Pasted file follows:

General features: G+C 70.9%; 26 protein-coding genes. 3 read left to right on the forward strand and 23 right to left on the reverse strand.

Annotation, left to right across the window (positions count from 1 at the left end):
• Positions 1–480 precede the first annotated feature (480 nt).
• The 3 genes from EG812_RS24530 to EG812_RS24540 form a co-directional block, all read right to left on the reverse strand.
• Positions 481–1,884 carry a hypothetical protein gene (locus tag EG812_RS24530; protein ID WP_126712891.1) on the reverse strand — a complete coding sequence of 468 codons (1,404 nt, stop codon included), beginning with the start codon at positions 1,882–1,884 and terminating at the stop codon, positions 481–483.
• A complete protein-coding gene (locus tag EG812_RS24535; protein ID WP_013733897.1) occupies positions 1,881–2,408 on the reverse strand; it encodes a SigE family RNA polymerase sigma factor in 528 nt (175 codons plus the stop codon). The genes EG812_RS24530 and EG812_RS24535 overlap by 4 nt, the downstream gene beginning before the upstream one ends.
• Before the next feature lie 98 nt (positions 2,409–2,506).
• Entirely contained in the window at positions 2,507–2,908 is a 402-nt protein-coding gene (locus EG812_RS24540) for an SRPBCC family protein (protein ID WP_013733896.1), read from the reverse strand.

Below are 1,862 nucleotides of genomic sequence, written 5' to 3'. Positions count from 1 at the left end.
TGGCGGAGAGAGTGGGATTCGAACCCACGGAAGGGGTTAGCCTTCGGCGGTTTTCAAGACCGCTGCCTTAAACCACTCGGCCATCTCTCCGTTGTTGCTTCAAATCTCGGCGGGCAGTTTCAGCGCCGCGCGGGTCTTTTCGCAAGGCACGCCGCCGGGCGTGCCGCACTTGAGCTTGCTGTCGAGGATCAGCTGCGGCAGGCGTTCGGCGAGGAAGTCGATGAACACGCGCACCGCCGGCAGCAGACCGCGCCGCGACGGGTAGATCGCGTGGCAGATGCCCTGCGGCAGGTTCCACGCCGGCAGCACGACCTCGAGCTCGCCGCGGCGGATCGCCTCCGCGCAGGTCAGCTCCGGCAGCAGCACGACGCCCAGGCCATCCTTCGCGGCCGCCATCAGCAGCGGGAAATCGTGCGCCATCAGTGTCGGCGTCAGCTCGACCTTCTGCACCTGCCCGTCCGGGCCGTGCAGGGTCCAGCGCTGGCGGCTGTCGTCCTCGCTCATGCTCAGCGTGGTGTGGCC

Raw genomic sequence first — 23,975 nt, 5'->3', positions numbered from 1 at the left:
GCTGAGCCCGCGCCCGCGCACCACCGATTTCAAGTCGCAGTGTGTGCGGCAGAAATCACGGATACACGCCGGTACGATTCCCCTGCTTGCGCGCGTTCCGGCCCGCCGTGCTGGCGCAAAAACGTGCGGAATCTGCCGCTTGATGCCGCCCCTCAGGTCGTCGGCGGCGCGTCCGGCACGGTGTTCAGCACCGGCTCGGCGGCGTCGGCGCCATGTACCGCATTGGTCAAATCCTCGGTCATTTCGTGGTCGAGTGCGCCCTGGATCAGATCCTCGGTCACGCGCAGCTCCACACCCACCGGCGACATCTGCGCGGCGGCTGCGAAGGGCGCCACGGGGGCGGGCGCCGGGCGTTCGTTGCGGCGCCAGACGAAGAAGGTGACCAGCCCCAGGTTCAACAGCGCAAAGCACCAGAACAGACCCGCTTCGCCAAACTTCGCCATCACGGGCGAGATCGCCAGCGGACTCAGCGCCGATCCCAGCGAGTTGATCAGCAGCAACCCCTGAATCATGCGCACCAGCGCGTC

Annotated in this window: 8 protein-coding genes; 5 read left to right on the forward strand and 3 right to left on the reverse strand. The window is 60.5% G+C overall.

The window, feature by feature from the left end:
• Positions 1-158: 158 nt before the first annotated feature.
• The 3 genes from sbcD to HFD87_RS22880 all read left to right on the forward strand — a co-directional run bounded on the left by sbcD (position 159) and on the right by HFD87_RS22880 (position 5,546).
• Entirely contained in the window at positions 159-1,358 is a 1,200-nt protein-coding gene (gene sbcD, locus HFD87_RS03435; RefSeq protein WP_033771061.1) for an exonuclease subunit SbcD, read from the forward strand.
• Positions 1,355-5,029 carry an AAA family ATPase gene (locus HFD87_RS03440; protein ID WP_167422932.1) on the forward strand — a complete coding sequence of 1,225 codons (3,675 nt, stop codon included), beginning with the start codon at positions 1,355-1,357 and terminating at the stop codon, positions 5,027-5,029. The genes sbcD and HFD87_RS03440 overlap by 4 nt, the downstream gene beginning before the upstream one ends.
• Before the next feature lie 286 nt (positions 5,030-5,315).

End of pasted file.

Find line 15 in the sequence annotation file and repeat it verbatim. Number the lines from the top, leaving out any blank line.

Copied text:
• Positions 1-158: 158 nt before the first annotated feature.